EOS wants to elevate its flavor game in the lip care category. The balm brand is working with influencers across the globe to roll out six new products in an initiative called Flavor Lab. Here’s what the collaboration, which is the first of its kind for EOS, could mean for the brand and for modern influencer marketing.
Lip care has come a long way from the medicinal candle creations in a tube to the bright EOS balls that dot drugstore aisles today. The latter’s strategy has been decidedly more colorful than its competitors from the start though, not only because of its packaging, but because of the flossy flavors offered, like Aloha Hawaii Strawberry Kiwi and Blueberry Potion. It’s this appeal that EOS is honing in on for its new campaign, which takes inspiration from nineteen influencers from eight countries to create the six new flavors, which include Lychee Martini and Watermelon Frosé. As such, the brand hopes to become the beacon of flavor goals for the balm business in the same way that Pantone is with colors.
Ever since the beauty influencer universe was rocked by scandal last year, choosing authentic partners and brands has become crucial to keeping both parties’ reputations intact. Unlike many influencer-brand collabs, EOS’s campaign is putting the flavors at the forefront—not the influencer. Indeed, the names of the influencers chosen, including Torri Webster from Canada and Marta Lech Maciejewska from Poland, won’t be placed on any of the new products or packaging. Additionally, those chosen were influencers who had already worked with the brand in the past. These influencers will begin promoting #eosflavorlab on Instagram at the end of this month and will continue until the end of August. Though specific posting requirements haven’t been revealed, “influencers have discussed communications strategies with EOS that are above and beyond what the brand is requiring”, according to Soyoung Kang, EOS CMO.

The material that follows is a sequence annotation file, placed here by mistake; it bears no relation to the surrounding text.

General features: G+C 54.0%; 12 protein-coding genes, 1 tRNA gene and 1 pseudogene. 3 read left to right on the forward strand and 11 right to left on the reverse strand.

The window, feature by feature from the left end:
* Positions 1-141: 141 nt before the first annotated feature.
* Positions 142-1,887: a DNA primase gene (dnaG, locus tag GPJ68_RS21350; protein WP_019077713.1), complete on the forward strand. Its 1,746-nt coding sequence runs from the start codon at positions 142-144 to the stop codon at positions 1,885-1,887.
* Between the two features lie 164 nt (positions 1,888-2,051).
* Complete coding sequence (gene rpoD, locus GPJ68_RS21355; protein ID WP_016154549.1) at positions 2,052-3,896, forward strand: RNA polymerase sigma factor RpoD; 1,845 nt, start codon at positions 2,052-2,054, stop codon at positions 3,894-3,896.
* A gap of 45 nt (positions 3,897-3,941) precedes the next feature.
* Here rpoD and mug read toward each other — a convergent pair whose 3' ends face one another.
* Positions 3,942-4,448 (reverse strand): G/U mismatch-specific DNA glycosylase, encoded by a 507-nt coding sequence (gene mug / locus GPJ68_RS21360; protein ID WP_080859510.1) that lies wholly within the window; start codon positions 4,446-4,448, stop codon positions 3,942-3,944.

Given the brand’s bumpy history with fancy flavors and colorings, betting on those might not be the safest choice. Subtly incorporating influencers who already have a tried-and-tested relationship with the brand, on the other hand, could be a very smooth move, especially as the credibility and reliability of modern-day influencer-brand deals continue to crumble.
Because EOS is drawing inspiration for its new products from the influencers it’s working with, Flavor Lab could face less risk in looking inauthentic for either party—both key factors in choosing a partner or brand through influencer marketing. For example, haircare brand Briogeo found a partner that fit with both its aesthetic and values in mega influencer Tati Westbrook. Thanks to four videos from Tati, as well as other influencer engagements, Briogeo received 11% of its site traffic from YouTube from April 2017 to March 2018—more than any other tracked hair care brand in Gartner L2’s report on the topic. These videos stood out for their authenticity to the influencer’s style. None of the videos include Briogeo’s name in the title, and two do not include the brand in the video description. Instead, they follow the format of other videos Tati has released.
EOS isn’t the first brand to bank on the benefits of long-term relationships with influencers. Sephora recently took matters into its own hands with an influencer-incubation program while KFC kicked it up a notch further with a virtual influencer. That said, brands (balm and beyond) looking to boost consumer confidence should try swapping one-off collabs for more committed creations to keep influencer marketing alive and well in their industry.